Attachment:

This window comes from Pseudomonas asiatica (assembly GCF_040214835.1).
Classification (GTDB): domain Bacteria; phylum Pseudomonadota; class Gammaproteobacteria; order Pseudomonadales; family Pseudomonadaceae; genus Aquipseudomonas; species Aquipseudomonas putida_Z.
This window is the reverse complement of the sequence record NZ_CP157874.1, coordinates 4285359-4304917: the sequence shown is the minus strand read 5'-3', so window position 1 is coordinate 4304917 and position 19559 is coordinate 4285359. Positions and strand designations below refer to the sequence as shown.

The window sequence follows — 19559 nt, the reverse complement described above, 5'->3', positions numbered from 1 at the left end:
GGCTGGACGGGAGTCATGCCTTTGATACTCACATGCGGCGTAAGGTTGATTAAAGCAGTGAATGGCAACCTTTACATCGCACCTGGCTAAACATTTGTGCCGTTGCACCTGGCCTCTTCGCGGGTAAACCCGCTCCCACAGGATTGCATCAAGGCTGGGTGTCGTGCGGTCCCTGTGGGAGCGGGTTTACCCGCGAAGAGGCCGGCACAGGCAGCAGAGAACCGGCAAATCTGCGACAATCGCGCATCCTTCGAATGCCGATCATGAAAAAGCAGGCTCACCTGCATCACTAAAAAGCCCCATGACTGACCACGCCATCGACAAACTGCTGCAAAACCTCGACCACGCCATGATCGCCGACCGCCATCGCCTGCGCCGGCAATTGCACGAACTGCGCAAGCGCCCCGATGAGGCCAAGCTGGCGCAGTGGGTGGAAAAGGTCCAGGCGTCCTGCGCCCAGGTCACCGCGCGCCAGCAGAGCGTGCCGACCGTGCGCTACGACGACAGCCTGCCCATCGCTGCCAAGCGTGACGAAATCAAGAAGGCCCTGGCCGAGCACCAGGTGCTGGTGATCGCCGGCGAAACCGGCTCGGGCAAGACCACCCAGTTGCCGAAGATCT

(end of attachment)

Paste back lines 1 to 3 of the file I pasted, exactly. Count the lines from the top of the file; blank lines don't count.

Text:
This window comes from Pseudomonas asiatica (assembly GCF_040214835.1).
Classification (GTDB): domain Bacteria; phylum Pseudomonadota; class Gammaproteobacteria; order Pseudomonadales; family Pseudomonadaceae; genus Aquipseudomonas; species Aquipseudomonas putida_Z.
This window is the reverse complement of the sequence record NZ_CP157874.1, coordinates 4285359-4304917: the sequence shown is the minus strand read 5'-3', so window position 1 is coordinate 4304917 and position 19559 is coordinate 4285359. Positions and strand designations below refer to the sequence as shown.